Presynaptic active zones play essential roles for the function and pathology of neuromuscular junctions (NMJs) because they are synaptic vesicle release sites. We recently reported that the number of active zones increases as the size of mouse NMJs increases 3-fold during postnatal development, however, the density of active zones remains constant from postnatal day 0 to 54. Interestingly, the active zone density decreases at the NMJs of aged mice. These results suggest that NMJs maintain the density of synaptic vesicle release sites while they mature, but this density becomes impaired during aging. What is the molecular mechanism for organizing active zones? Recent findings in the central and peripheral nervous systems demonstrate that synaptic channel proteins are involved in the formation and maintenance of synapses by interacting directly with synapse organizers. We identified recently that presynaptic voltage-dependent calcium channels (VDCC) of NMJs interact extracellularly with the muscle-derived synapse organizer laminin β2 and intracellularly with active zone proteins, Bassoon, CAST/Erc2, and ELKS. These results suggest that VDCCs function as a scaffolding protein to organize the active zones. Consistent with this model, double knock out mice for P/Q- and N-type VDCCs has a significantly reduced number of active zones at NMJs and features an attenuation of the active-zone proteins. These molecular mechanisms of active zone organization and the loss of active zones in VDCC knock out mice are consistent with the pathological conditions observed in Lambert-Eaton myasthenic syndrome cause by autoantibodies against VDCCs and Pierson syndrome caused by laminin β2 mutation.

Dok7, MuSK and the Development of Neuromuscular Junction
Yuji Yamanashi, PhD, The University of Tokyo

Skeletal muscle contraction is controlled by motor neurons, which contact the muscle at the neuromuscular junction (NMJ). Defective neuromuscular transmission at NMJs gives rise to the fatigable muscle weakness known as myasthenia. The formation of the NMJ is orchestrated by the muscle-specific receptor tyrosine kinase MuSK and by neural agrin, which can activate MuSK via the coreceptor Lrp4. Previously, we demonstrated that the muscle protein Dok-7 is essential for neuromuscular synaptogenesis, and also demonstrated in collaboration with David Beeson and his colleagues that mutations in DOK7 underlie a limb-girdle type of congenital myasthenic syndrome, DOK7 myasthenia, which is associated with abnormally small and simplified NMJs. In addition, we showed that Dok-7 directly interacts with the cytoplasmic portion of MuSK and activates the receptor tyrosine kinase, and that neural agrin requires Dok-7 in order to activate MuSK in myotubes. In vivo overexpression of exogenous Dok-7 indeed increased MuSK activation and promoted NMJ formation in mice, which did not exhibit defects in motor function. Interestingly, the overexpression of Dok-7 promoted NMJ formation in the appropriate location, namely, the central region of the skeletal muscle. These observations indicate that Dok-7 positively regulates the development of NMJs by controlling MuSK activity and its responsiveness to neural agrin, identifying the Dok-7-MuSK signaling pathway as a new therapeutic target not only for DOK7 myasthenia but also other NMJ synaptopathies.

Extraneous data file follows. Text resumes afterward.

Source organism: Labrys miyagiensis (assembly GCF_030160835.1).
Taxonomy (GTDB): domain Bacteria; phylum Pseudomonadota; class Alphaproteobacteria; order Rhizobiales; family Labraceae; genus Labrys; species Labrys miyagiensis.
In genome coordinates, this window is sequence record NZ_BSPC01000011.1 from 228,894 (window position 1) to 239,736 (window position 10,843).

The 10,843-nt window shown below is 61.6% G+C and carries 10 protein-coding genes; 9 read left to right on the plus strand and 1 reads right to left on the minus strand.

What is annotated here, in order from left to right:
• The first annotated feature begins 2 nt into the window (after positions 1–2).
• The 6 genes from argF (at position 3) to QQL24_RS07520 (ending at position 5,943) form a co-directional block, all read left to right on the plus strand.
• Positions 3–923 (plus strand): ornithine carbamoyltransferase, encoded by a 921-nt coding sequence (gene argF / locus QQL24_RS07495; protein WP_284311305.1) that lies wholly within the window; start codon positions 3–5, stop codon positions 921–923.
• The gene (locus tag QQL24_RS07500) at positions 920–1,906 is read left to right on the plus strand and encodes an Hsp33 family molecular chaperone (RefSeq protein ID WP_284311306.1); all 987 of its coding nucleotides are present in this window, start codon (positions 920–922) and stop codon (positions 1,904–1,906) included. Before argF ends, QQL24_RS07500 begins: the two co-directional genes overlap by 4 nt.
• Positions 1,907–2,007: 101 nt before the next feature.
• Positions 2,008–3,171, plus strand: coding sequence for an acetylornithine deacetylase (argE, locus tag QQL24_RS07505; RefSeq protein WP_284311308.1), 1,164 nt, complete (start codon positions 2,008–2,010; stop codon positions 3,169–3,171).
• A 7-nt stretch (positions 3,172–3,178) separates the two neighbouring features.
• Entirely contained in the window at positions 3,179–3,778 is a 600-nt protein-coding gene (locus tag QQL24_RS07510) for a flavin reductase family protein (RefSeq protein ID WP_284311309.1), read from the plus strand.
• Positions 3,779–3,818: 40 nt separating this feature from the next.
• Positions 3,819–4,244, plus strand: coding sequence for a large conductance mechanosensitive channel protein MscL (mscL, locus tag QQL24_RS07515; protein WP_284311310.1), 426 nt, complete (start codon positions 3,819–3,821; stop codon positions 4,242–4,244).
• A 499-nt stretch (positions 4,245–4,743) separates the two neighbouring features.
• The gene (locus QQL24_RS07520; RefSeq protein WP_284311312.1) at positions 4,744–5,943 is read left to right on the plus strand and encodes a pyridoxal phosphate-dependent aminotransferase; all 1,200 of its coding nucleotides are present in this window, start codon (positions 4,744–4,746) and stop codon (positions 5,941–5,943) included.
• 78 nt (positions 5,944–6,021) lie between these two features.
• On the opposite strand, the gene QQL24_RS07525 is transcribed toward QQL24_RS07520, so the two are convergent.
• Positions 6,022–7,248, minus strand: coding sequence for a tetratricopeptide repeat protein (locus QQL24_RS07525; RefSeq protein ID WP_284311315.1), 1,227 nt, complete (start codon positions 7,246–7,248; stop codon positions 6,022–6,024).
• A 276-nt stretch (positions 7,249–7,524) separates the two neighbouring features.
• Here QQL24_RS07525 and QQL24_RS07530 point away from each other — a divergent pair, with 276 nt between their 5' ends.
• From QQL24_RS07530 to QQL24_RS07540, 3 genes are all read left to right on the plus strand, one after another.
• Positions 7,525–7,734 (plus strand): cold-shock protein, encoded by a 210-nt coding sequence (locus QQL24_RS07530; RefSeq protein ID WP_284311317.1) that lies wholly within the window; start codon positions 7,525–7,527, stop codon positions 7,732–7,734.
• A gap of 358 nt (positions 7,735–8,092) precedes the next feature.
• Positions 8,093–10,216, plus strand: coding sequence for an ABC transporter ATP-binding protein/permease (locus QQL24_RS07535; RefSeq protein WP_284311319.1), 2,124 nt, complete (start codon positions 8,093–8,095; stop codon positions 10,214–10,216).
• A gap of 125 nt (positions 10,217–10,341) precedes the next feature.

Myasthenogenicity of the Main Immunogenic Region
Jon Martin Lindstrom, PhD, Medical School of the University of Pennsylvania

In myasthenia gravis (MG) and experimental autoimmune MG (EAMG), many pathologically significant autoantibodies are directed at the main immunogenic region (MIR), a conformation-dependent region at the extracellular tip of α1 subunits of muscle nicotinic acetylcholine receptors (AChRs). Human muscle AChR α1 MIR sequences were integrated into Aplesia ACh-binding protein (AChBP). The chimera was potent at inducing both acute and chronic EAMG, though less potent than Torpedo electric organ AChR. Wild-type AChBP also induced EAMG but was even less potent, and weakness developed slowly without an acute phase. AChBP is more closely related in sequence to neuronal α7 AChR, however, autoimmune responses were induced to muscle AChR, but not to neuronal AChR subtypes. The greater accessibility of muscle AChRs to antibodies, compared to neuronal AChRs, may allow muscle AChRs to induce self-sustaining autoimmune responses. The human α1 subunit MIR is a potent immunogen for producing pathologically significant autoantibodies. Additional epitopes in this region or other parts of the AChR extracellular domain contribute significantly to myasthenogenicity. We show that an AChR-related protein can induce EAMG. Thus, in principle, an AChR-related protein could induce MG. AChBP is a water-soluble protein resembling the extracellular domain of AChRs, yet rats immunized with chimeras developed autoantibodies to both extracellular and cytoplasmic domains of muscle AChRs. We propose that an initial autoimmune response directed at the MIR on the extracellular surface leads to an autoimmune response sustained by muscle AChRs. Autoimmune stimulation sustained by endogenous muscle AChR may be a target for specific immunosuppression.

Session II: Advances in Immunology and their Relationship to Myasthenia Gravis

Etiology of Autoimmune Diseases
Jean-François Bach, MD, DSc, Necker Hospital